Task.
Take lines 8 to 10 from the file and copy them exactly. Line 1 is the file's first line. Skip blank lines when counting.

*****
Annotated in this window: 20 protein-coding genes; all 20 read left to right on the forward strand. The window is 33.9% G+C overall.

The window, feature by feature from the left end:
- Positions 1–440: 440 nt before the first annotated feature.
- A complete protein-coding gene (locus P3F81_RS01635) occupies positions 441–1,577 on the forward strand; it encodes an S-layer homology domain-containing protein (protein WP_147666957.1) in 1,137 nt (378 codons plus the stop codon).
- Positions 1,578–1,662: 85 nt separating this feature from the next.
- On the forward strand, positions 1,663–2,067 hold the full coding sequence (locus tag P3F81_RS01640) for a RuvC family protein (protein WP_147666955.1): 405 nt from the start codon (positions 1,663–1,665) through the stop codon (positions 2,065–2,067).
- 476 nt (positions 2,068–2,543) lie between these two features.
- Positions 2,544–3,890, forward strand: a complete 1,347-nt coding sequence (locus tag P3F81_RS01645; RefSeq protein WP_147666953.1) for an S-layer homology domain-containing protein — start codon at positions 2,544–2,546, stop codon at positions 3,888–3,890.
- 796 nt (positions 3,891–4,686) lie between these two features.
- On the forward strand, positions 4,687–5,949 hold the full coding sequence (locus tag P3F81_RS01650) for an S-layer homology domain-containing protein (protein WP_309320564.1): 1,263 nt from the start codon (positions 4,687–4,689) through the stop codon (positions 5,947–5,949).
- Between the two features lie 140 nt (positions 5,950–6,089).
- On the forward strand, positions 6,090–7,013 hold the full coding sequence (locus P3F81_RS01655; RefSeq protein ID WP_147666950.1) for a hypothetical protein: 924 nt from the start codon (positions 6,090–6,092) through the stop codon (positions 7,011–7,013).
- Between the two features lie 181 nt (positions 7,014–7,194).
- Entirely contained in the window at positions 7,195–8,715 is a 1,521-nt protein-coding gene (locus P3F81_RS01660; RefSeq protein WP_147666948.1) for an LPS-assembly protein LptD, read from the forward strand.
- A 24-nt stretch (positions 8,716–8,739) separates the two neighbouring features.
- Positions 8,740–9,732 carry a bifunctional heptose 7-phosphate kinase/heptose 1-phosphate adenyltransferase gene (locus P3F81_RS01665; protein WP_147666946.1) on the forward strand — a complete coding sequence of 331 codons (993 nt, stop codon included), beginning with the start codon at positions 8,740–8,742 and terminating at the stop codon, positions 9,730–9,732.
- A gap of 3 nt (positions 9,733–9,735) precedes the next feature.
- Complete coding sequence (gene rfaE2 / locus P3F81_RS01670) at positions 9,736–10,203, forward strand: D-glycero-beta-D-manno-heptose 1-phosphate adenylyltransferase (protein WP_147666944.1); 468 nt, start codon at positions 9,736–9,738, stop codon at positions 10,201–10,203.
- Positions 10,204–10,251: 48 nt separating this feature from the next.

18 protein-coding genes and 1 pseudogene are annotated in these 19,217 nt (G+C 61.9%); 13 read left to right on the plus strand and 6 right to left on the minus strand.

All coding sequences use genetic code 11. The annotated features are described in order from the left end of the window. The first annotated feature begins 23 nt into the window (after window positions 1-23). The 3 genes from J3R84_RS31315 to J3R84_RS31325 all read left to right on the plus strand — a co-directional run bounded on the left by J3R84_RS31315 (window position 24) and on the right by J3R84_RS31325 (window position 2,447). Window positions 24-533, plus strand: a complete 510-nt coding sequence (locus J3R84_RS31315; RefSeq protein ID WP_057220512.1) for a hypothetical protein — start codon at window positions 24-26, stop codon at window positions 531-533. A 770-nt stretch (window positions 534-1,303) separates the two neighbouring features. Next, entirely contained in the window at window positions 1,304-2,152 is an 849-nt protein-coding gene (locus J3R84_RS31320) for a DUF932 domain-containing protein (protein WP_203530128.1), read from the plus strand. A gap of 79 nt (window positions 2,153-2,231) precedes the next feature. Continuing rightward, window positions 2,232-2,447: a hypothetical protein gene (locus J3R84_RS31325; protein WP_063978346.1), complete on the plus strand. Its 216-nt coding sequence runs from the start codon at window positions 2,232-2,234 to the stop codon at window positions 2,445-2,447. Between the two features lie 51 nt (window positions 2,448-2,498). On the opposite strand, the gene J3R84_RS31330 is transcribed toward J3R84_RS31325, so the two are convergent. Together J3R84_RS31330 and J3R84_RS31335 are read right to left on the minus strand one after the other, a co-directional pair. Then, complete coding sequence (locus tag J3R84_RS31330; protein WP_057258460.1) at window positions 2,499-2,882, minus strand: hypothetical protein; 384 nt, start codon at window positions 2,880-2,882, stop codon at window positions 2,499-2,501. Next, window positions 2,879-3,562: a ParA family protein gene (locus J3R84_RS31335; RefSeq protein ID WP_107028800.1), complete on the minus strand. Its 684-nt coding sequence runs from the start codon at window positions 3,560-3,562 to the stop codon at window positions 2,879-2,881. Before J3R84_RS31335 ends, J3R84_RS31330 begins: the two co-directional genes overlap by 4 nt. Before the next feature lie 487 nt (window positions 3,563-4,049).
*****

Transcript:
- Positions 2,544–3,890, forward strand: a complete 1,347-nt coding sequence (locus tag P3F81_RS01645; RefSeq protein WP_147666953.1) for an S-layer homology domain-containing protein — start codon at positions 2,544–2,546, stop codon at positions 3,888–3,890.
- 796 nt (positions 3,891–4,686) lie between these two features.
- On the forward strand, positions 4,687–5,949 hold the full coding sequence (locus tag P3F81_RS01650) for an S-layer homology domain-containing protein (protein WP_309320564.1): 1,263 nt from the start codon (positions 4,687–4,689) through the stop codon (positions 5,947–5,949).